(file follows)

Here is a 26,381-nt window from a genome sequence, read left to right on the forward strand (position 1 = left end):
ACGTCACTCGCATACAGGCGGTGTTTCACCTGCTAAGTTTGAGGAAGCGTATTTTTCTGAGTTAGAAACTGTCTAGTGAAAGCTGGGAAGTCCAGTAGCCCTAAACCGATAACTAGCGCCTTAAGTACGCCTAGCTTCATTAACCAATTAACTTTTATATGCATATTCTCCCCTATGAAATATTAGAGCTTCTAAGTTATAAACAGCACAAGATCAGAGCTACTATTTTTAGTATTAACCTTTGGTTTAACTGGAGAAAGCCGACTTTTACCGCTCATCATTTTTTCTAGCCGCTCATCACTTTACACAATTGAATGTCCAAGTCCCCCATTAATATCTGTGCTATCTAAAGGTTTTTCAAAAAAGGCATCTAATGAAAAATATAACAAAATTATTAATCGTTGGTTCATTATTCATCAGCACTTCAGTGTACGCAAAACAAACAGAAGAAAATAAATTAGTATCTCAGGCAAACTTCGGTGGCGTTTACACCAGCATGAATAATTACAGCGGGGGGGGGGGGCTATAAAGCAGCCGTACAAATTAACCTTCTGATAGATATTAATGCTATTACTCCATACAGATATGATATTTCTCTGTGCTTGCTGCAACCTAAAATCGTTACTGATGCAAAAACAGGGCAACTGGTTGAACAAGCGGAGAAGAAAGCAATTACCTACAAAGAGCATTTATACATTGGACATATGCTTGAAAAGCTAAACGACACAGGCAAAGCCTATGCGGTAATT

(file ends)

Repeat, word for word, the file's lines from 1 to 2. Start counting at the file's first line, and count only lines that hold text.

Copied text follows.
Here is a 26,381-nt window from a genome sequence, read left to right on the forward strand (position 1 = left end):
ACGTCACTCGCATACAGGCGGTGTTTCACCTGCTAAGTTTGAGGAAGCGTATTTTTCTGAGTTAGAAACTGTCTAGTGAAAGCTGGGAAGTCCAGTAGCCCTAAACCGATAACTAGCGCCTTAAGTACGCCTAGCTTCATTAACCAATTAACTTTTATATGCATATTCTCCCCTATGAAATATTAGAGCTTCTAAGTTATAAACAGCACAAGATCAGAGCTACTATTTTTAGTATTAACCTTTGGTTTAACTGGAGAAAGCCGACTTTTACCGCTCATCATTTTTTCTAGCCGCTCATCACTTTACACAATTGAATGTCCAAGTCCCCCATTAATATCTGTGCTATCTAAAGGTTTTTCAAAAAAGGCATCTAATGAAAAATATAACAAAATTATTAATCGTTGGTTCATTATTCATCAGCACTTCAGTGTACGCAAAACAAACAGAAGAAAATAAATTAGTATCTCAGGCAAACTTCGGTGGCGTTTACACCAGCATGAATAATTACAGCGGGGGGGGGGGGCTATAAAGCAGCCGTACAAATTAACCTTCTGATAGATATTAATGCTATTACTCCATACAGATATGATATTTCTCTGTGCTTGCTGCAACCTAAAATCGTTACTGATGCAAAAACAGGGCAACTGGTTGAACAAGCGGAGAAGAAAGCAATTACCTACAAAGAGCATTTATACATTGGACATATGCTTGAAAAGCTAAACGACACAGGCAAAGCCTATGCGGTAATT